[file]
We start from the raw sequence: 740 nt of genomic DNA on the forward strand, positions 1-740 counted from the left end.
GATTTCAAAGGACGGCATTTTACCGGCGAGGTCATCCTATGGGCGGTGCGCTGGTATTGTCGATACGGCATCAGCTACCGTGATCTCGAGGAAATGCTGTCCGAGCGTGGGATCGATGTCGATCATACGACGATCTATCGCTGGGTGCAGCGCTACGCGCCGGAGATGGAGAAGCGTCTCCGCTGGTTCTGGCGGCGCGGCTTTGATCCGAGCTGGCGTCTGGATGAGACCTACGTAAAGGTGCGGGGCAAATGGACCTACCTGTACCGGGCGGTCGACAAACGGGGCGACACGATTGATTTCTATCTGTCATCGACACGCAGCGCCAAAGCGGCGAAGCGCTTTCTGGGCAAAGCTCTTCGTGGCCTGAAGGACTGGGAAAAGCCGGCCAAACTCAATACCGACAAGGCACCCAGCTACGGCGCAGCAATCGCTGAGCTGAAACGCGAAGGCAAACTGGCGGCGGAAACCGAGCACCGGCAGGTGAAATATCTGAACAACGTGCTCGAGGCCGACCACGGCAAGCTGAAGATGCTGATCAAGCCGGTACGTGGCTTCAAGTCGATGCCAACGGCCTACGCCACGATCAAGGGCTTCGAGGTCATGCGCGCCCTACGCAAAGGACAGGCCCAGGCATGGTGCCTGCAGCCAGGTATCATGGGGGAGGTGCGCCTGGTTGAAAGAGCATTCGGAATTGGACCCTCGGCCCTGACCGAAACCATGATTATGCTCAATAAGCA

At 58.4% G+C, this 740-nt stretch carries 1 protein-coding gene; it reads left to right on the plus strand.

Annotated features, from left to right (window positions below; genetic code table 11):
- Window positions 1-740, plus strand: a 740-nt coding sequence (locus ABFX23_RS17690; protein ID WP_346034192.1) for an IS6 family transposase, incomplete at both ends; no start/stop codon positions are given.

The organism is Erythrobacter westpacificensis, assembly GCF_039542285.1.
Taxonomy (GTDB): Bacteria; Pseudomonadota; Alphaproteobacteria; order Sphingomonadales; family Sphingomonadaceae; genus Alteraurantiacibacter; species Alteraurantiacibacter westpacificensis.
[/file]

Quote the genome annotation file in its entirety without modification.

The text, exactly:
We start from the raw sequence: 740 nt of genomic DNA on the forward strand, positions 1-740 counted from the left end.
GATTTCAAAGGACGGCATTTTACCGGCGAGGTCATCCTATGGGCGGTGCGCTGGTATTGTCGATACGGCATCAGCTACCGTGATCTCGAGGAAATGCTGTCCGAGCGTGGGATCGATGTCGATCATACGACGATCTATCGCTGGGTGCAGCGCTACGCGCCGGAGATGGAGAAGCGTCTCCGCTGGTTCTGGCGGCGCGGCTTTGATCCGAGCTGGCGTCTGGATGAGACCTACGTAAAGGTGCGGGGCAAATGGACCTACCTGTACCGGGCGGTCGACAAACGGGGCGACACGATTGATTTCTATCTGTCATCGACACGCAGCGCCAAAGCGGCGAAGCGCTTTCTGGGCAAAGCTCTTCGTGGCCTGAAGGACTGGGAAAAGCCGGCCAAACTCAATACCGACAAGGCACCCAGCTACGGCGCAGCAATCGCTGAGCTGAAACGCGAAGGCAAACTGGCGGCGGAAACCGAGCACCGGCAGGTGAAATATCTGAACAACGTGCTCGAGGCCGACCACGGCAAGCTGAAGATGCTGATCAAGCCGGTACGTGGCTTCAAGTCGATGCCAACGGCCTACGCCACGATCAAGGGCTTCGAGGTCATGCGCGCCCTACGCAAAGGACAGGCCCAGGCATGGTGCCTGCAGCCAGGTATCATGGGGGAGGTGCGCCTGGTTGAAAGAGCATTCGGAATTGGACCCTCGGCCCTGACCGAAACCATGATTATGCTCAATAAGCA

At 58.4% G+C, this 740-nt stretch carries 1 protein-coding gene; it reads left to right on the plus strand.

Annotated features, from left to right (window positions below; genetic code table 11):
- Window positions 1-740, plus strand: a 740-nt coding sequence (locus ABFX23_RS17690; protein ID WP_346034192.1) for an IS6 family transposase, incomplete at both ends; no start/stop codon positions are given.

The organism is Erythrobacter westpacificensis, assembly GCF_039542285.1.
Taxonomy (GTDB): Bacteria; Pseudomonadota; Alphaproteobacteria; order Sphingomonadales; family Sphingomonadaceae; genus Alteraurantiacibacter; species Alteraurantiacibacter westpacificensis.